Benjamin Cope is a young hockey player who continues to play the game with hopes of taking his talents to higher levels.
Cope was on the baseball roster of DeSoto Central High School a couple of years ago, but has always played hockey to pursue his goals, both scoring goals and the goal of using his skating skills to take him further along in his career.
This week, Cope will head to Albuquerque, New Mexico to try out for the New Mexico Ice Wolves, a franchise in the USA Hockey Tier II North American Hockey League (NAHL).
The Ice Wolves are new to the NAHL, which is a league of players age 21 and under. The NAHL and its Tier I rival United States Hockey League are regularly scouted by colleges and the NHL for new and upcoming talent.
Cope hopes his opportunity will help lead him in that direction.
“That’s definitely the goal, to play college one day,” Cope said this week during a break in his workouts at the Mid-South Ice House in Olive Branch. “That’s been my dream ever since I was a little kid, to play Division I or Division III college hockey. I want to play college and get a good education. If it happens, also play pro somewhere.”
Cope has been around hockey his entire life, as his father at one time worked with the old Cincinnati Mighty Ducks of the American Hockey League as an off-ice official.
“I was on my first skates at age two-and-a-half and started playing hockey at age four in my local program,” Cope said. “I’ve been on the ice ever since.”
Cope’s family moved to DeSoto County in 2015 and he started playing travel hockey, but had to travel to places like Huntsville and Decatur, Alabama. Cope also played in the high school program for Germantown, Tennessee and Christian Brothers High School, even though he was attending DeSoto Central.
Last season, Cope turned to go into the junior ranks and joined a Tier III team in Evansville, Indiana, the Junior Thunderbolts of the NA3HL. He played 13 games and scored two goals for four points to go with 10 penalty minutes before being sent to Lafayette, Louisiana, the home of the Louisiana Drillers of the same league.
That’s where he finished the season with 10 goals, 17 points and 10 penalty minutes. Cope also played in two playoff games with the Drillers, but failed to score in those two appearances.
It was while playing in the NAHL Combine in Michigan that Ice Wolves’ coach Phil Fox saw him in action.
“I played a pretty good game and he called me to invite me to the main camp,” Cope said.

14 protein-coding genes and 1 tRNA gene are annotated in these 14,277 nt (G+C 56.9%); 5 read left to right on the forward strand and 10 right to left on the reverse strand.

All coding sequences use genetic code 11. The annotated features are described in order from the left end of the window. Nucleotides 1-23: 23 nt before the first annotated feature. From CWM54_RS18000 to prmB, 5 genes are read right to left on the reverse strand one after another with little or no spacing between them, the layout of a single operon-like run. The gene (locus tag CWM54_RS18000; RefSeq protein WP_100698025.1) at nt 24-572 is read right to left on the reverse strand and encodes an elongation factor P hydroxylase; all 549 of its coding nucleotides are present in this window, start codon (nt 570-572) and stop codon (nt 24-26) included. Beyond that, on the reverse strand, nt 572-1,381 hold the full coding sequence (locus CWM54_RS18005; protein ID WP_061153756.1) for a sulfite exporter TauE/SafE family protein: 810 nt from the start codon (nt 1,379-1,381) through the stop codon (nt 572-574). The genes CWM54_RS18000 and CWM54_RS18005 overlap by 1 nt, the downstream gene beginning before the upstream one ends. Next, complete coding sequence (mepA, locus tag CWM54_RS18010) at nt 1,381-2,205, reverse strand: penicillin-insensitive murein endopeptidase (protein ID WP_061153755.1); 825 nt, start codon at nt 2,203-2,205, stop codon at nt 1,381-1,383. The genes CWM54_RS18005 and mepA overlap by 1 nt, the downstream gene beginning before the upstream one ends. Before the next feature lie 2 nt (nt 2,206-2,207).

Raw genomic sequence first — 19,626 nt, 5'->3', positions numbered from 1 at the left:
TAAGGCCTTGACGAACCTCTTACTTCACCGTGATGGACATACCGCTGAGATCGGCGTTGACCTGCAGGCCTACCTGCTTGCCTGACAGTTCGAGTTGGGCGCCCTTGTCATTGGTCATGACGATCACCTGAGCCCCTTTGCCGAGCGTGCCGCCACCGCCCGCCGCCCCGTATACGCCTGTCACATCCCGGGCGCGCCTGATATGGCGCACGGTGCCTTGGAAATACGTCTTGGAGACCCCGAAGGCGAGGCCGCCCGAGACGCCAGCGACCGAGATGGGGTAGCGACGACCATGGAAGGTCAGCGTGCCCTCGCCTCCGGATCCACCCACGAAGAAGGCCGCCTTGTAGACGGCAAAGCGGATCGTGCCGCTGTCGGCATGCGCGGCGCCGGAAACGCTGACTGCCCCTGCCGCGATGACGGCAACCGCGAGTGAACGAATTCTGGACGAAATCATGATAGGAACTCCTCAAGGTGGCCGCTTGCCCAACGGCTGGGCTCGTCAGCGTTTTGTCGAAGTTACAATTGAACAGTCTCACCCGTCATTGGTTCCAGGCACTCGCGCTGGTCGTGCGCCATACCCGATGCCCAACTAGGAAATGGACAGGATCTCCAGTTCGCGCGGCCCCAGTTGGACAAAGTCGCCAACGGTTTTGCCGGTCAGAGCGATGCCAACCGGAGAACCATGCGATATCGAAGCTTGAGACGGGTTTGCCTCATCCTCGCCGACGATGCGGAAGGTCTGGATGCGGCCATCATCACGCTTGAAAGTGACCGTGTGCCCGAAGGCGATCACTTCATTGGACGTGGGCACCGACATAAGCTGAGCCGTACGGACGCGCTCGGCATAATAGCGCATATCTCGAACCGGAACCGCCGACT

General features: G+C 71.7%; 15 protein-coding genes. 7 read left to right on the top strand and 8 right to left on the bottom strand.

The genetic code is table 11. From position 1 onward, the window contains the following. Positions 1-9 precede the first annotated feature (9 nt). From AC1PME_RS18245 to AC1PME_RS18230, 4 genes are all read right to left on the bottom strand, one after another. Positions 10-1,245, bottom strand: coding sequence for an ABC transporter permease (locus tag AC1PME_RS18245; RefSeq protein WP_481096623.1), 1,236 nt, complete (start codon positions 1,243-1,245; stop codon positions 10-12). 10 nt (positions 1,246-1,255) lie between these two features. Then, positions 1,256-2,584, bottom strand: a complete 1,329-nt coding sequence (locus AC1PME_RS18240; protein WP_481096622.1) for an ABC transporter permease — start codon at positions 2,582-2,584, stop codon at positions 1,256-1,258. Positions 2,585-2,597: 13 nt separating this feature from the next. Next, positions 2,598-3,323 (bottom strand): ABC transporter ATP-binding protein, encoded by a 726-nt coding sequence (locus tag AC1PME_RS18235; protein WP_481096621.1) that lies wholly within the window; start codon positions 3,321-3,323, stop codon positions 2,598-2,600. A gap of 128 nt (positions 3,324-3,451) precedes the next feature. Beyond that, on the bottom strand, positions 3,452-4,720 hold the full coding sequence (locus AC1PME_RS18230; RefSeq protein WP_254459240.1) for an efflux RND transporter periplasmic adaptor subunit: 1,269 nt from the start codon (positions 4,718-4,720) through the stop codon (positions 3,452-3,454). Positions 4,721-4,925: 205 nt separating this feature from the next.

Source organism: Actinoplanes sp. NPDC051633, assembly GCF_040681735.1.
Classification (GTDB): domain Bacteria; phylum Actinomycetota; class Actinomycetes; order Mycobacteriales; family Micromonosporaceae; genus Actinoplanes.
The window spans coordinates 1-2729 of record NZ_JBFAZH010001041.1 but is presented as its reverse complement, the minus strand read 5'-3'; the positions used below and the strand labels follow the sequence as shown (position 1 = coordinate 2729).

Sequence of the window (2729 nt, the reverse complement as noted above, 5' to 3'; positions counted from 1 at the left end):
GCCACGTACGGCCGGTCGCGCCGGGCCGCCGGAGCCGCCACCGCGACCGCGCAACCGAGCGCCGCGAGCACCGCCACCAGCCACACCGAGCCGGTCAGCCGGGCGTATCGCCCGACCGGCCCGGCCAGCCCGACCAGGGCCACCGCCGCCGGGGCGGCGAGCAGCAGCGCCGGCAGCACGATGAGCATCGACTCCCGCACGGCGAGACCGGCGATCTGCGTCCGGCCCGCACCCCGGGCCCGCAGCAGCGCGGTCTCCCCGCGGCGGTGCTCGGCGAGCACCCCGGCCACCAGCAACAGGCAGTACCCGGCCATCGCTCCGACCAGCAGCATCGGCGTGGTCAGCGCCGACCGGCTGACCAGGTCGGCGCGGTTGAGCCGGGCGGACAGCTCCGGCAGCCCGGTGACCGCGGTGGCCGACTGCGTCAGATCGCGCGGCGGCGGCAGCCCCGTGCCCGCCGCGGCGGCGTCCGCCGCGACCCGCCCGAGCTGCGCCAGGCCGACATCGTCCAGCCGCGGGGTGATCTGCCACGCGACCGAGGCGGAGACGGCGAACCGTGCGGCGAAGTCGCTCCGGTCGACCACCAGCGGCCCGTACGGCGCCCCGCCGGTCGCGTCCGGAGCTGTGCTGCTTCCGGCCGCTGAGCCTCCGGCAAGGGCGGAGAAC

If Cope makes the roster, he’ll be playing a schedule that’ll run from mid-September through early April, before playoffs even start. New Mexico is part of the NAHL South Division, and Cope would play against teams in cities that at one time were in the Central Hockey League against the now-defunct Mississippi RiverKings. Amarillo, Corpus Christi, Odessa, Lone Star in Texas and Shreveport, Louisiana comprise the division, along with Topeka, Kansas and the New Mexico Ice Wolves.
A junior hockey player’s season includes practice and playing, but high-school age players also go to school while they live with housing parents, also called billet families.
“It’s really rewarding because you meet so many great guys,” Cope said. “This past year, we had two kids from Russia, one from Finland and one originally from Mexico. It’s really diverse, and you get to know about their culture.”
Cope is now continuing to pursue the puck and pursue his chance to play a game he loves and plays well. It’s a sport most of his friends back home may know little about.
“I’d tell my friends I was going to Alabama for the weekend to play hockey, so I couldn’t go with them to see the Friday night football game,” Cope said. “They would look at me like I had two heads. They’ve never been to a hockey game, they had only heard about it and never experienced a game. It’s definitely different, coming from the Cincinnati area where everybody has been to a hockey game and everybody skated.”
We’ll hope the “puck luck” is with Cope as he heads out to New Mexico and the Ice Wolves’ tryout camp this coming week.
Bob Bakken is Sports Editor for the DeSoto Times-Tribune.